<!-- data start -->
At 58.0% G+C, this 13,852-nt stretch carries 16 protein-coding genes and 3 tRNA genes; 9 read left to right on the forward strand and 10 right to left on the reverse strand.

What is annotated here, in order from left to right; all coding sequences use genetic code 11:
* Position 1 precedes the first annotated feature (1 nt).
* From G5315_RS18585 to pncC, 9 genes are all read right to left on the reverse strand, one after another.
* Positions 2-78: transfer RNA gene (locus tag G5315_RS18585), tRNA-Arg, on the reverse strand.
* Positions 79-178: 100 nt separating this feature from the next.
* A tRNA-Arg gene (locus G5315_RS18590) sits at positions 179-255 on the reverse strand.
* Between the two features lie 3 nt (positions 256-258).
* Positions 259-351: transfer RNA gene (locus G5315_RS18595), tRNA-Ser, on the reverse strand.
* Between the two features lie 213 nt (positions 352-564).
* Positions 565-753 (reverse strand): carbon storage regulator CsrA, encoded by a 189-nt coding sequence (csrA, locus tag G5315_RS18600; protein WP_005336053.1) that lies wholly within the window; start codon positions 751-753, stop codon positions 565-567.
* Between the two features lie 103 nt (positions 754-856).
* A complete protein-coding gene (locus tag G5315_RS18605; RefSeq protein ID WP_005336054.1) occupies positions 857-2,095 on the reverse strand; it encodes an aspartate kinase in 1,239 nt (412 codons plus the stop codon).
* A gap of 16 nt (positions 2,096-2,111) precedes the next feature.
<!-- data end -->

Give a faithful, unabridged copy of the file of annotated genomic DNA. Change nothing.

At 58.0% G+C, this 13,852-nt stretch carries 16 protein-coding genes and 3 tRNA genes; 9 read left to right on the forward strand and 10 right to left on the reverse strand.

What is annotated here, in order from left to right; all coding sequences use genetic code 11:
* Position 1 precedes the first annotated feature (1 nt).
* From G5315_RS18585 to pncC, 9 genes are all read right to left on the reverse strand, one after another.
* Positions 2-78: transfer RNA gene (locus tag G5315_RS18585), tRNA-Arg, on the reverse strand.
* Positions 79-178: 100 nt separating this feature from the next.
* A tRNA-Arg gene (locus G5315_RS18590) sits at positions 179-255 on the reverse strand.
* Between the two features lie 3 nt (positions 256-258).
* Positions 259-351: transfer RNA gene (locus G5315_RS18595), tRNA-Ser, on the reverse strand.
* Between the two features lie 213 nt (positions 352-564).
* Positions 565-753 (reverse strand): carbon storage regulator CsrA, encoded by a 189-nt coding sequence (csrA, locus tag G5315_RS18600; protein WP_005336053.1) that lies wholly within the window; start codon positions 751-753, stop codon positions 565-567.
* Between the two features lie 103 nt (positions 754-856).
* A complete protein-coding gene (locus tag G5315_RS18605; RefSeq protein ID WP_005336054.1) occupies positions 857-2,095 on the reverse strand; it encodes an aspartate kinase in 1,239 nt (412 codons plus the stop codon).
* A gap of 16 nt (positions 2,096-2,111) precedes the next feature.